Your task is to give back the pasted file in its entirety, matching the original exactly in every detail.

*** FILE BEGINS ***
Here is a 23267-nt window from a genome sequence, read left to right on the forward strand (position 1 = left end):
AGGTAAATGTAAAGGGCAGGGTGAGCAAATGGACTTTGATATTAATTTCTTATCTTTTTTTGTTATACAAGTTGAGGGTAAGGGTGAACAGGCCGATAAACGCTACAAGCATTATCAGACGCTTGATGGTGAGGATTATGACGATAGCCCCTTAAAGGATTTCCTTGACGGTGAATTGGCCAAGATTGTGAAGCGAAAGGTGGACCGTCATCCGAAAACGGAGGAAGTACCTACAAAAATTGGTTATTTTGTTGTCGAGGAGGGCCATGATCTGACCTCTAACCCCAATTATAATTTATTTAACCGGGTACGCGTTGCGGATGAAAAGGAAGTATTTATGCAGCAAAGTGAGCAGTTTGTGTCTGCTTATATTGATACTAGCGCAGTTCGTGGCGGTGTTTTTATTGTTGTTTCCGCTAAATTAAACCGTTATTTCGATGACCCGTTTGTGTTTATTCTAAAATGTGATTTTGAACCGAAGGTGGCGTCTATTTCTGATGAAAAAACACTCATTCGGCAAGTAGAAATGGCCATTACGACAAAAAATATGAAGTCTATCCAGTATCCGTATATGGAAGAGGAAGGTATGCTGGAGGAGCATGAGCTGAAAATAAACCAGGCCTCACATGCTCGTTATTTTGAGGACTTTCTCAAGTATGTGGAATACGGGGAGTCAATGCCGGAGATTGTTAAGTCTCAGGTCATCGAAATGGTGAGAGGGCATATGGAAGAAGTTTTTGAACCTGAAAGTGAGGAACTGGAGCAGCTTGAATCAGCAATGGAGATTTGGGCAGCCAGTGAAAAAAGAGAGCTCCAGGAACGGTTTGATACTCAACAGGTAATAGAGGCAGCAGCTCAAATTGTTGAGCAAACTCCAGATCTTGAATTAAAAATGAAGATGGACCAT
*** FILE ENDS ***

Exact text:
Here is a 23267-nt window from a genome sequence, read left to right on the forward strand (position 1 = left end):
AGGTAAATGTAAAGGGCAGGGTGAGCAAATGGACTTTGATATTAATTTCTTATCTTTTTTTGTTATACAAGTTGAGGGTAAGGGTGAACAGGCCGATAAACGCTACAAGCATTATCAGACGCTTGATGGTGAGGATTATGACGATAGCCCCTTAAAGGATTTCCTTGACGGTGAATTGGCCAAGATTGTGAAGCGAAAGGTGGACCGTCATCCGAAAACGGAGGAAGTACCTACAAAAATTGGTTATTTTGTTGTCGAGGAGGGCCATGATCTGACCTCTAACCCCAATTATAATTTATTTAACCGGGTACGCGTTGCGGATGAAAAGGAAGTATTTATGCAGCAAAGTGAGCAGTTTGTGTCTGCTTATATTGATACTAGCGCAGTTCGTGGCGGTGTTTTTATTGTTGTTTCCGCTAAATTAAACCGTTATTTCGATGACCCGTTTGTGTTTATTCTAAAATGTGATTTTGAACCGAAGGTGGCGTCTATTTCTGATGAAAAAACACTCATTCGGCAAGTAGAAATGGCCATTACGACAAAAAATATGAAGTCTATCCAGTATCCGTATATGGAAGAGGAAGGTATGCTGGAGGAGCATGAGCTGAAAATAAACCAGGCCTCACATGCTCGTTATTTTGAGGACTTTCTCAAGTATGTGGAATACGGGGAGTCAATGCCGGAGATTGTTAAGTCTCAGGTCATCGAAATGGTGAGAGGGCATATGGAAGAAGTTTTTGAACCTGAAAGTGAGGAACTGGAGCAGCTTGAATCAGCAATGGAGATTTGGGCAGCCAGTGAAAAAAGAGAGCTCCAGGAACGGTTTGATACTCAACAGGTAATAGAGGCAGCAGCTCAAATTGTTGAGCAAACTCCAGATCTTGAATTAAAAATGAAGATGGACCAT